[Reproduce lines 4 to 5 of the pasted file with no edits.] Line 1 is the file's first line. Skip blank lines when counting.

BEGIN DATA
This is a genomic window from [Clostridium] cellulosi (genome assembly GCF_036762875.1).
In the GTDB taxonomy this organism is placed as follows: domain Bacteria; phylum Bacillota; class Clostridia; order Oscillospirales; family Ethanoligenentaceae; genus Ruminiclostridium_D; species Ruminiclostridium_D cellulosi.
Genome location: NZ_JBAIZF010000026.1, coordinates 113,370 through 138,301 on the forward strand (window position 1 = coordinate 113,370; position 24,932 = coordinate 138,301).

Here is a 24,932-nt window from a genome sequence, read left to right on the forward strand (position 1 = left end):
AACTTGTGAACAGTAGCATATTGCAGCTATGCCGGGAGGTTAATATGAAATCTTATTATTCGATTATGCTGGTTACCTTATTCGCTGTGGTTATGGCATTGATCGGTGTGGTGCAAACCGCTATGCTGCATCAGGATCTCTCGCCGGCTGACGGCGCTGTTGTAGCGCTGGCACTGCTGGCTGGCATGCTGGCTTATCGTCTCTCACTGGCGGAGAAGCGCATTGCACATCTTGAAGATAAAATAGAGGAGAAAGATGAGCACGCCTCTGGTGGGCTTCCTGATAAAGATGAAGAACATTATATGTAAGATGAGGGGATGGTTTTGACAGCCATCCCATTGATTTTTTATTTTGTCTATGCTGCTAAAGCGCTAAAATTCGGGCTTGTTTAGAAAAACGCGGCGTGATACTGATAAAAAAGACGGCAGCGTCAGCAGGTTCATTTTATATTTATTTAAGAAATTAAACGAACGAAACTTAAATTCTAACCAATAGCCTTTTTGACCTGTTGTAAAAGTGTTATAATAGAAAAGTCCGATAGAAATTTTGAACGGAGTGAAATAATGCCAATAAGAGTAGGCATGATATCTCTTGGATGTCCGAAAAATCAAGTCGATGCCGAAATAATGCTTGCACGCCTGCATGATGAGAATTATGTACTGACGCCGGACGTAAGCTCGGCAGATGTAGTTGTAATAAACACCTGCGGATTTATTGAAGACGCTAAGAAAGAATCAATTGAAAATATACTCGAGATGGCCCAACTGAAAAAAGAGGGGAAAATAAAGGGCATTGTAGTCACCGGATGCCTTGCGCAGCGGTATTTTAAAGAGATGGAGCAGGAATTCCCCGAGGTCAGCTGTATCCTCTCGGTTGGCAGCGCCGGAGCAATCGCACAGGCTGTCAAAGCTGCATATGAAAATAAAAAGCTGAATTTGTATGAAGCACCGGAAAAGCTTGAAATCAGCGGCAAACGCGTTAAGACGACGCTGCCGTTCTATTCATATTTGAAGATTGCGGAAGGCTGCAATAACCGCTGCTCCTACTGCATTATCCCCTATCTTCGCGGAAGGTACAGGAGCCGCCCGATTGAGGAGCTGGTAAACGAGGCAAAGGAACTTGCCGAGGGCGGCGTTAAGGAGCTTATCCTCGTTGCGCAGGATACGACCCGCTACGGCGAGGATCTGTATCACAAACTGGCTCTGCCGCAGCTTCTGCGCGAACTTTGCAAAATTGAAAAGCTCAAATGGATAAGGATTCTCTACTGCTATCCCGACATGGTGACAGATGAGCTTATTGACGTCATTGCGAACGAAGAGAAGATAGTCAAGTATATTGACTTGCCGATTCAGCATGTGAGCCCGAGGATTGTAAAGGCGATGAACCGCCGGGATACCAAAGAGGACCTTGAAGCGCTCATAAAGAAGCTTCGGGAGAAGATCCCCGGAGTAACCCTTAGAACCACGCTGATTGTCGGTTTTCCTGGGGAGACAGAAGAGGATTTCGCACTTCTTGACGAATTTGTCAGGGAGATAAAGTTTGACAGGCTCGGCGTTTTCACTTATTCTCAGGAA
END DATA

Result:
Here is a 24,932-nt window from a genome sequence, read left to right on the forward strand (position 1 = left end):
AACTTGTGAACAGTAGCATATTGCAGCTATGCCGGGAGGTTAATATGAAATCTTATTATTCGATTATGCTGGTTACCTTATTCGCTGTGGTTATGGCATTGATCGGTGTGGTGCAAACCGCTATGCTGCATCAGGATCTCTCGCCGGCTGACGGCGCTGTTGTAGCGCTGGCACTGCTGGCTGGCATGCTGGCTTATCGTCTCTCACTGGCGGAGAAGCGCATTGCACATCTTGAAGATAAAATAGAGGAGAAAGATGAGCACGCCTCTGGTGGGCTTCCTGATAAAGATGAAGAACATTATATGTAAGATGAGGGGATGGTTTTGACAGCCATCCCATTGATTTTTTATTTTGTCTATGCTGCTAAAGCGCTAAAATTCGGGCTTGTTTAGAAAAACGCGGCGTGATACTGATAAAAAAGACGGCAGCGTCAGCAGGTTCATTTTATATTTATTTAAGAAATTAAACGAACGAAACTTAAATTCTAACCAATAGCCTTTTTGACCTGTTGTAAAAGTGTTATAATAGAAAAGTCCGATAGAAATTTTGAACGGAGTGAAATAATGCCAATAAGAGTAGGCATGATATCTCTTGGATGTCCGAAAAATCAAGTCGATGCCGAAATAATGCTTGCACGCCTGCATGATGAGAATTATGTACTGACGCCGGACGTAAGCTCGGCAGATGTAGTTGTAATAAACACCTGCGGATTTATTGAAGACGCTAAGAAAGAATCAATTGAAAATATACTCGAGATGGCCCAACTGAAAAAAGAGGGGAAAATAAAGGGCATTGTAGTCACCGGATGCCTTGCGCAGCGGTATTTTAAAGAGATGGAGCAGGAATTCCCCGAGGTCAGCTGTATCCTCTCGGTTGGCAGCGCCGGAGCAATCGCACAGGCTGTCAAAGCTGCATATGAAAATAAAAAGCTGAATTTGTATGAAGCACCGGAAAAGCTTGAAATCAGCGGCAAACGCGTTAAGACGACGCTGCCGTTCTATTCATATTTGAAGATTGCGGAAGGCTGCAATAACCGCTGCTCCTACTGCATTATCCCCTATCTTCGCGGAAGGTACAGGAGCCGCCCGATTGAGGAGCTGGTAAACGAGGCAAAGGAACTTGCCGAGGGCGGCGTTAAGGAGCTTATCCTCGTTGCGCAGGATACGACCCGCTACGGCGAGGATCTGTATCACAAACTGGCTCTGCCGCAGCTTCTGCGCGAACTTTGCAAAATTGAAAAGCTCAAATGGATAAGGATTCTCTACTGCTATCCCGACATGGTGACAGATGAGCTTATTGACGTCATTGCGAACGAAGAGAAGATAGTCAAGTATATTGACTTGCCGATTCAGCATGTGAGCCCGAGGATTGTAAAGGCGATGAACCGCCGGGATACCAAAGAGGACCTTGAAGCGCTCATAAAGAAGCTTCGGGAGAAGATCCCCGGAGTAACCCTTAGAACCACGCTGATTGTCGGTTTTCCTGGGGAGACAGAAGAGGATTTCGCACTTCTTGACGAATTTGTCAGGGAGATAAAGTTTGACAGGCTCGGCGTTTTCACTTATTCTCAGGAA